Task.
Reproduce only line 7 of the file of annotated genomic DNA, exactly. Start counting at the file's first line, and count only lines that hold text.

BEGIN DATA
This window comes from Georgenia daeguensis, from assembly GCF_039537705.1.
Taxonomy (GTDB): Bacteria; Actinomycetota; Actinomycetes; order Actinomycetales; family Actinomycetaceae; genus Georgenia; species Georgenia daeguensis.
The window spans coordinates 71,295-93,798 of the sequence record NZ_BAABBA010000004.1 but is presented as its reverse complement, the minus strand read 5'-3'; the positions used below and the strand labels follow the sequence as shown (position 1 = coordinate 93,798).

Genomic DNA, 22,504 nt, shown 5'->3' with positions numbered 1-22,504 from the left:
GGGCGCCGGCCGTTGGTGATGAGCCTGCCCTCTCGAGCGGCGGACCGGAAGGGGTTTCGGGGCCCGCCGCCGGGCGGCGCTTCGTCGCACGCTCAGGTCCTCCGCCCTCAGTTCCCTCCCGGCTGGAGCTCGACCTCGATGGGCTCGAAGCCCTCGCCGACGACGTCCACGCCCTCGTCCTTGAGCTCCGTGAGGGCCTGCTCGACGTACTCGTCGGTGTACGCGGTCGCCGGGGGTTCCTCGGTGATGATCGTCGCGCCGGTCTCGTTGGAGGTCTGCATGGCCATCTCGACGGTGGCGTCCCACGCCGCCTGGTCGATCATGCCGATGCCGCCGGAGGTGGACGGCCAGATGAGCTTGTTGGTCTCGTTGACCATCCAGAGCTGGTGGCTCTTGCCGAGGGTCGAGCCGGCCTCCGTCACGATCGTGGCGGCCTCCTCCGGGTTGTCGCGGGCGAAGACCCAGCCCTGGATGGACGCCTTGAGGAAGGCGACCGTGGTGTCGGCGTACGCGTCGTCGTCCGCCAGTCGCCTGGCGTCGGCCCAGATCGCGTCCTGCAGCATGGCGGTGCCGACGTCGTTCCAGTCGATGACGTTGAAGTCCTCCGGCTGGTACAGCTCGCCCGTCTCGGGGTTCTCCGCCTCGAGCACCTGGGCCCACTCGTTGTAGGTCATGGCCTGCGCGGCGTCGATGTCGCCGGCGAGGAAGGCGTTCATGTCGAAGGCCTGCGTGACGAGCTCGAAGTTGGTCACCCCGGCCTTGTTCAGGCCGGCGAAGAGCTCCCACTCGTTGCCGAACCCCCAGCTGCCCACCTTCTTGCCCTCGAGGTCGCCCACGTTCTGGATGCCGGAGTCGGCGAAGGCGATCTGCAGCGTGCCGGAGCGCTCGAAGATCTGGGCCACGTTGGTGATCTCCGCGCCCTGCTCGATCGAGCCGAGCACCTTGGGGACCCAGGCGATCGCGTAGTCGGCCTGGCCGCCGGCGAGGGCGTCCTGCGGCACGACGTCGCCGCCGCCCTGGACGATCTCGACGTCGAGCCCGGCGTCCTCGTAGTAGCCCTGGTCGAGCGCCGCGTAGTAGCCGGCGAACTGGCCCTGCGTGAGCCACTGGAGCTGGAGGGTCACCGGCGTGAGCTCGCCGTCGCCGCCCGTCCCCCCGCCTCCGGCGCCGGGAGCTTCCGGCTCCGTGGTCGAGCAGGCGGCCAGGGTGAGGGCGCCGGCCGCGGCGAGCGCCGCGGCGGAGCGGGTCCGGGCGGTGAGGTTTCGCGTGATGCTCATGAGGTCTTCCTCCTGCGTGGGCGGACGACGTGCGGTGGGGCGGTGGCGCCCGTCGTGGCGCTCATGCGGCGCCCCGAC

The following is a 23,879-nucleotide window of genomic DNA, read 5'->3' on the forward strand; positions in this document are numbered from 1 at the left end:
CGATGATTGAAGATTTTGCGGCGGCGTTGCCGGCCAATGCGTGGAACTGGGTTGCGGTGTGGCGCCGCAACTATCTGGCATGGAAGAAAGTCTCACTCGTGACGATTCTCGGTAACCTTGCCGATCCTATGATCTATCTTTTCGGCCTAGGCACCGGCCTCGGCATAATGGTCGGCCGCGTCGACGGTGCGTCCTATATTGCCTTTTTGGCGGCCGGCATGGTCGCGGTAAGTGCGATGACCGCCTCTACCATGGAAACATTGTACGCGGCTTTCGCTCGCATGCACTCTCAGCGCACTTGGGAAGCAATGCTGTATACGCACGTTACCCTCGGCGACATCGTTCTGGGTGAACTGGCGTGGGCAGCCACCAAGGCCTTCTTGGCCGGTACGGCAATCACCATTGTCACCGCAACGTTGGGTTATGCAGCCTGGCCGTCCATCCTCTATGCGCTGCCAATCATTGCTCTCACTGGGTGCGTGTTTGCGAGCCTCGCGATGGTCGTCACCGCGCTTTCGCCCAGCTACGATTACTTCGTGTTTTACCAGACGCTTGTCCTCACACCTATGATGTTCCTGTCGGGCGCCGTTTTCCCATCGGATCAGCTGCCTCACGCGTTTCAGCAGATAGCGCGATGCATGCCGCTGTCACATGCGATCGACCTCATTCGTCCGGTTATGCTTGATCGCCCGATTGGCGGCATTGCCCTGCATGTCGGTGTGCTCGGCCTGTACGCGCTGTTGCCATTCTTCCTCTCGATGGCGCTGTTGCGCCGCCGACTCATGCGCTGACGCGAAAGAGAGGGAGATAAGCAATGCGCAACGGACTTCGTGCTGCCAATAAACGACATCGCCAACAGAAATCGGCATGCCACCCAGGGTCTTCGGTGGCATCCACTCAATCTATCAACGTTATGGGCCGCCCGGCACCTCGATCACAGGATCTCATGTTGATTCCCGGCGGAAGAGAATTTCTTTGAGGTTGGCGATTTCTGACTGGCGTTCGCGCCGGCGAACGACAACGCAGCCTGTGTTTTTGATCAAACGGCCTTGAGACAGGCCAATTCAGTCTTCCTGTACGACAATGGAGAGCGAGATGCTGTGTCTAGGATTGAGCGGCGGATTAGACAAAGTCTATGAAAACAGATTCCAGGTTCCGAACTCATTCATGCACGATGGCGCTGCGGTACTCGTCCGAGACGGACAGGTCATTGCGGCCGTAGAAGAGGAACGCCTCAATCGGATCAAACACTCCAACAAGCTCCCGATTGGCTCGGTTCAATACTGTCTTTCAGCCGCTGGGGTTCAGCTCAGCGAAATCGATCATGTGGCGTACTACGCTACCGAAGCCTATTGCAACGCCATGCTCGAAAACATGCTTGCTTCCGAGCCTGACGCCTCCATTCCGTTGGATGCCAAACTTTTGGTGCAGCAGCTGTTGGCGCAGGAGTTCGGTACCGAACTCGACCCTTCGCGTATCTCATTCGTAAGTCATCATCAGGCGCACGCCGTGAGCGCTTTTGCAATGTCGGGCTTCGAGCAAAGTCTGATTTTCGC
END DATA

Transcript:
CGATGATTGAAGATTTTGCGGCGGCGTTGCCGGCCAATGCGTGGAACTGGGTTGCGGTGTGGCGCCGCAACTATCTGGCATGGAAGAAAGTCTCACTCGTGACGATTCTCGGTAACCTTGCCGATCCTATGATCTATCTTTTCGGCCTAGGCACCGGCCTCGGCATAATGGTCGGCCGCGTCGACGGTGCGTCCTATATTGCCTTTTTGGCGGCCGGCATGGTCGCGGTAAGTGCGATGACCGCCTCTACCATGGAAACATTGTACGCGGCTTTCGCTCGCATGCACTCTCAGCGCACTTGGGAAGCAATGCTGTATACGCACGTTACCCTCGGCGACATCGTTCTGGGTGAACTGGCGTGGGCAGCCACCAAGGCCTTCTTGGCCGGTACGGCAATCACCATTGTCACCGCAACGTTGGGTTATGCAGCCTGGCCGTCCATCCTCTATGCGCTGCCAATCATTGCTCTCACTGGGTGCGTGTTTGCGAGCCTCGCGATGGTCGTCACCGCGCTTTCGCCCAGCTACGATTACTTCGTGTTTTACCAGACGCTTGTCCTCACACCTATGATGTTCCTGTCGGGCGCCGTTTTCCCATCGGATCAGCTGCCTCACGCGTTTCAGCAGATAGCGCGATGCATGCCGCTGTCACATGCGATCGACCTCATTCGTCCGGTTATGCTTGATCGCCCGATTGGCGGCATTGCCCTGCATGTCGGTGTGCTCGGCCTGTACGCGCTGTTGCCATTCTTCCTCTCGATGGCGCTGTTGCGCCGCCGACTCATGCGCTGACGCGAAAGAGAGGGAGATAAGCAATGCGCAACGGACTTCGTGCTGCCAATAAACGACATCGCCAACAGAAATCGGCATGCCACCCAGGGTCTTCGGTGGCATCCACTCAATCTATCAACGTTATGGGCCGCCCGGCACCTCGATCACAGGATCTCATGTTGATTCCCGGCGGAAGAGAATTTCTTTGAGGTTGGCGATTTCTGACTGGCGTTCGCGCCGGCGAACGACAACGCAGCCTGTGTTTTTGATCAAACGGCCTTGAGACAGGCCAATTCAGTCTTCCTGTACGACAATGGAGAGCGAGATGCTGTGTCTAGGATTGAGCGGCGGATTAGACAAAGTCTATGAAAACAGATTCCAGGTTCCGAACTCATTCATGCACGATGGCGCTGCGGTACTCGTCCGAGACGGACAGGTCATTGCGGCCGTAGAAGAGGAACGCCTCAATCGGATCAAACACTCCAACAAGCTCCCGATTGGCTCGGTTCAATACTGTCTTTCAGCCGCTGGGGTTCAGCTCAGCGAAATCGATCATGTGGCGTACTACGCTACCGAAGCCTATTGCAACGCCATGCTCGAAAACATGCTTGCTTCCGAGCCTGACGCCTCCATTCCGTTGGATGCCAAACTTTTGGTGCAGCAGCTGTTGGCGCAGGAGTTCGGTACCGAACTCGACCCTTCGCGTATCTCATTCGTAAGTCATCATCAGGCGCACGCCGTGAGCGCTTTTGCAATGTCGGGCTTCGAGCAAAGTCTGATTTTCGC